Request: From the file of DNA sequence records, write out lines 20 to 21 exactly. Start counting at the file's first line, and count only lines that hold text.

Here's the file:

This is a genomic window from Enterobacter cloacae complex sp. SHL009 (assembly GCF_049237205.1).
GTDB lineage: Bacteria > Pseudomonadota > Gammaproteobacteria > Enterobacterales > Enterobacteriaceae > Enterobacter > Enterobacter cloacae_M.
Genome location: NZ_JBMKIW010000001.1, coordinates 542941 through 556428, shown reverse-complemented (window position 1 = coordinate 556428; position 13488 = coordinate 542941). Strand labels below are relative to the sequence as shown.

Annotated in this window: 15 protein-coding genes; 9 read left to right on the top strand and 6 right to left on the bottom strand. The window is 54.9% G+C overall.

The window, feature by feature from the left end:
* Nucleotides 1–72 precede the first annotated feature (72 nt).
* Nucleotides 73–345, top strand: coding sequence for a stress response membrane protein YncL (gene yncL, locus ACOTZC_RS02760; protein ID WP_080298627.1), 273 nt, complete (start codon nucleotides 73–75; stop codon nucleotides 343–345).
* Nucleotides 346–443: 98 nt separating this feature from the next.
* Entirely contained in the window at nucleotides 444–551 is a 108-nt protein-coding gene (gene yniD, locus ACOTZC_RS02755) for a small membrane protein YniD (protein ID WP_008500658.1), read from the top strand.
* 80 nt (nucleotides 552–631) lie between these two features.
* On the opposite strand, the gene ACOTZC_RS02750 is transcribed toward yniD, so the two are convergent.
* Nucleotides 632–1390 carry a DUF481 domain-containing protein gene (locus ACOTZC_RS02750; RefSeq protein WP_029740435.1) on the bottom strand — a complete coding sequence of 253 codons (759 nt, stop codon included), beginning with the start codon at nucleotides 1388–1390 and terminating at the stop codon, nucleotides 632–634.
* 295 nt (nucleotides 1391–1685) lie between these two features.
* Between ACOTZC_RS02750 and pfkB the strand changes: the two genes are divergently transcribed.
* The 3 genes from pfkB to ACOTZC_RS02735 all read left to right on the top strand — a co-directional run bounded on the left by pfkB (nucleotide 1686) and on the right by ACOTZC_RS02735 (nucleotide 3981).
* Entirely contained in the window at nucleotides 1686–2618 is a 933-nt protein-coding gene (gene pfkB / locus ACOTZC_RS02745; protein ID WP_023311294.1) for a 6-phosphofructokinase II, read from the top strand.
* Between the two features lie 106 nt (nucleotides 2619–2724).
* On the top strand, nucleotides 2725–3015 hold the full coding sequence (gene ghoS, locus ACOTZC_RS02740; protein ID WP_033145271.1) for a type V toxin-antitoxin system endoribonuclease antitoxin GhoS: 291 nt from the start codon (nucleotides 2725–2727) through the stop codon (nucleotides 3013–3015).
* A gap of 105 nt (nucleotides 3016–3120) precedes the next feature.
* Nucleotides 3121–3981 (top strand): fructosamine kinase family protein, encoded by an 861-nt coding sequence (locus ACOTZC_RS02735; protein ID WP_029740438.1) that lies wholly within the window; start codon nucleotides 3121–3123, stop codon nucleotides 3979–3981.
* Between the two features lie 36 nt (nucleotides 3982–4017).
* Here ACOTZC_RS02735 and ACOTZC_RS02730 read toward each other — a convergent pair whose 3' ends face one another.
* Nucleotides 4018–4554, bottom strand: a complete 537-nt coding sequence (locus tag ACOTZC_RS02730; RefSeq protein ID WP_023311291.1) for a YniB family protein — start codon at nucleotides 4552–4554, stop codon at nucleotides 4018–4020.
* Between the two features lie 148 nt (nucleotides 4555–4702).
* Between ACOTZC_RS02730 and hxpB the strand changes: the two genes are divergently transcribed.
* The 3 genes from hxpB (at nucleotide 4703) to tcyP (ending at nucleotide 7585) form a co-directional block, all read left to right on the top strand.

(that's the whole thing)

* Nucleotides 3121–3981 (top strand): fructosamine kinase family protein, encoded by an 861-nt coding sequence (locus ACOTZC_RS02735; protein ID WP_029740438.1) that lies wholly within the window; start codon nucleotides 3121–3123, stop codon nucleotides 3979–3981.
* Between the two features lie 36 nt (nucleotides 3982–4017).